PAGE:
When John the Baptist came, the focus of his ministry was also repentance:
Mt 3:1-2 Now in those days John the Baptist came, preaching in the wilderness of Judea, saying, “Repent, for the kingdom of heaven is at hand.”
• Lk 3:3-6 And he came into all the district around the Jordan, preaching a baptism of repentance for the forgiveness of sins; as it is written in the book of the words of Isaiah the prophet, “THE VOICE OF ONE CRYING IN THE WILDERNESS, ‘MAKE READY THE WAY OF THE LORD, MAKE HIS PATHS STRAIGHT. ‘EVERY RAVINE WILL BE FILLED, AND EVERY MOUNTAIN AND HILL WILL BE BROUGHT LOW; THE CROOKED WILL BECOME STRAIGHT, AND THE ROUGH ROADS SMOOTH; AND ALL FLESH WILL SEE THE SALVATION OF GOD.’”

John’s ministry fulfilled Isaiah’s prophecy in Isa 40:3-5. Even Jesus acknowledged that John came in the spirit & power of Elijah:
Mt 11:14 And if you are willing to accept it, John himself is Elijah who was to come.
• Mt 17:12 but I say to you that Elijah already came, and they did not recognize him, but did to him whatever they wished. So also the Son of Man is going to suffer at their hands. (Also Mk 9:13)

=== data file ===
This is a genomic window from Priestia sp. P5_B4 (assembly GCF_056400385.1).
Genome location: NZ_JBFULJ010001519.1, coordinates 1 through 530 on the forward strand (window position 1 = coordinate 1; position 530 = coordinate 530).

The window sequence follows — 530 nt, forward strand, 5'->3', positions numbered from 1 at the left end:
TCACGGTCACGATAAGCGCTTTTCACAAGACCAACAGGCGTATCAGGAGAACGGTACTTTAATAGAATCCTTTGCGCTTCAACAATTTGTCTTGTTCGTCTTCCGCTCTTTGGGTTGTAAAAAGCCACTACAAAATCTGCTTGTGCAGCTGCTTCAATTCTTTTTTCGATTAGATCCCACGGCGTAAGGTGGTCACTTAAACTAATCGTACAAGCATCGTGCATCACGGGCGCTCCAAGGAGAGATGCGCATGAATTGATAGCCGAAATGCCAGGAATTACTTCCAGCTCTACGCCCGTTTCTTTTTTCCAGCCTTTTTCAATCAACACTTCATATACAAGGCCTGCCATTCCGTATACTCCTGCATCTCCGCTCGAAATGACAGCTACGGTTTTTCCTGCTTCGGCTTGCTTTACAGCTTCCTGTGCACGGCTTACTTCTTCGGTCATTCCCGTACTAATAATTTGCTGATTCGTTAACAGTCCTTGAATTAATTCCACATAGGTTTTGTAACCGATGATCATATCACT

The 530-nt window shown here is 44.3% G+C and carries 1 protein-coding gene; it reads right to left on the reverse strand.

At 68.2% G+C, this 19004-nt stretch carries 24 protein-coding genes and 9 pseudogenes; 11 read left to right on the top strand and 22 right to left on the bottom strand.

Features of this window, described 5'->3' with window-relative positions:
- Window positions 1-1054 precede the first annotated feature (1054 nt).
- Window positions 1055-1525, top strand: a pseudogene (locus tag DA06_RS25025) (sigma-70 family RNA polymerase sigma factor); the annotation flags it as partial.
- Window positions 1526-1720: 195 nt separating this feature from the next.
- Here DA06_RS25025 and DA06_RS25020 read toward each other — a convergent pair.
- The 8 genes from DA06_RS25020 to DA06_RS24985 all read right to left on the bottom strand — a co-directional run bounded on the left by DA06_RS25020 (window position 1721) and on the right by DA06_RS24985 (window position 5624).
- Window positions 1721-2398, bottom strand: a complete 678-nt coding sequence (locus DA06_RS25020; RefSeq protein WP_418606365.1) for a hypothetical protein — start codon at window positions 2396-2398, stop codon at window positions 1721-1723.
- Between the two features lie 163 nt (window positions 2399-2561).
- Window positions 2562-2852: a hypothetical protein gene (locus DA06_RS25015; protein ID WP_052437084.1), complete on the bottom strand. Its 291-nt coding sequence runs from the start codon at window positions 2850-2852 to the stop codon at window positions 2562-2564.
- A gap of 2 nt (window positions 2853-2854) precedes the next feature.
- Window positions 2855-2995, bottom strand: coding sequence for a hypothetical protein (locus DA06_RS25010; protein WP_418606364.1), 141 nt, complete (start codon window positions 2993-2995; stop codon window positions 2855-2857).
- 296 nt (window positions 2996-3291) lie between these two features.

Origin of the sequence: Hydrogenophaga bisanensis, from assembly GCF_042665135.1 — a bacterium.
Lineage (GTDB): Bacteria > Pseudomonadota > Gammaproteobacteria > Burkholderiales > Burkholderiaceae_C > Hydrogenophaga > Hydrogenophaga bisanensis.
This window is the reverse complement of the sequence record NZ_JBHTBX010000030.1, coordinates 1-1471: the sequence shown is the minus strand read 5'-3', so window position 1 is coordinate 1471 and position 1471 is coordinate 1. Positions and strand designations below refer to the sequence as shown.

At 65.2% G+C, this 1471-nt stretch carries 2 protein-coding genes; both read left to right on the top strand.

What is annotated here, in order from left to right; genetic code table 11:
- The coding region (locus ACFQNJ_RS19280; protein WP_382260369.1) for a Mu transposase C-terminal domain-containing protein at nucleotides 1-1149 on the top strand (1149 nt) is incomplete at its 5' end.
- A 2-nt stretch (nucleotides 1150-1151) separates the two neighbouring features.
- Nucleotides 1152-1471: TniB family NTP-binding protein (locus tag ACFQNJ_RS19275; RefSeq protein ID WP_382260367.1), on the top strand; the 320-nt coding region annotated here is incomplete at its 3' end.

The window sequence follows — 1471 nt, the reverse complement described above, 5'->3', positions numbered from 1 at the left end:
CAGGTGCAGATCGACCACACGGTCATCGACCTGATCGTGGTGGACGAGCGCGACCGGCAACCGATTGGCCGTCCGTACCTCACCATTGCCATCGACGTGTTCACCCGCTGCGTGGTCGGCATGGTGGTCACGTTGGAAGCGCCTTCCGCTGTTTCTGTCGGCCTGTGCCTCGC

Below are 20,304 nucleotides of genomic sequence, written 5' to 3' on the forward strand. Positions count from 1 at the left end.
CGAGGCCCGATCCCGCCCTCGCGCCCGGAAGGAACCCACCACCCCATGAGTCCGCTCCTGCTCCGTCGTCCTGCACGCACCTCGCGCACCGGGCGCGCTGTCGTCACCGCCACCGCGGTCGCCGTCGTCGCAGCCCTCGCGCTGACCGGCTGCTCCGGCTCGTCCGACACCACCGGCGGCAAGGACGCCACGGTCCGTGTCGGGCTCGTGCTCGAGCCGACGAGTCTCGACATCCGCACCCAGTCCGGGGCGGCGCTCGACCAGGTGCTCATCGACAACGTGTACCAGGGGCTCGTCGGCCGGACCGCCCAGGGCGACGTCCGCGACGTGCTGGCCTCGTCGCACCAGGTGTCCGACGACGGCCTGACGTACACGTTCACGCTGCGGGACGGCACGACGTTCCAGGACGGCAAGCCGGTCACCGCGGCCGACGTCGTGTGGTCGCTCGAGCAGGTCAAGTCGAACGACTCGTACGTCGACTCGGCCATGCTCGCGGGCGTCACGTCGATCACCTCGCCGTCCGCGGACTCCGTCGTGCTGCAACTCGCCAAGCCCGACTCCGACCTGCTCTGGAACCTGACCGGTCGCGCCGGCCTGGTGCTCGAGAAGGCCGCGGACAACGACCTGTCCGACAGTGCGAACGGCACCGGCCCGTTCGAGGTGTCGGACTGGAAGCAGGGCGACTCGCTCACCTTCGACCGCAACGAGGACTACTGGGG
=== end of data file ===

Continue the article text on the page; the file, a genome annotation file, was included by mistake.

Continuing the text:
The power was in turning hearts to repentance, not performing miracles.

A second confusion over the quotation from Mal 4:5-6 arises because it applied to both Comings of Christ. The fulfillment in Christ’s First Coming was in John the Baptist. Elijah’s presence during Christ’s Second Coming will be in:
Rev 11:3-6 And I will grant authority to my two witnesses, and they will prophesy for twelve hundred and sixty days, clothed in sackcloth.” These are the two olive trees and the two lampstands that stand before the Lord of the earth. And if anyone wants to harm them, fire flows out of their mouth and devours their enemies; so if anyone wants to harm them, he must be killed in this way. These have the power to shut up the sky, so that rain will not fall during the days of their prophesying; and they have power over the waters to turn them into blood, and to strike the earth with every plague, as often as they desire.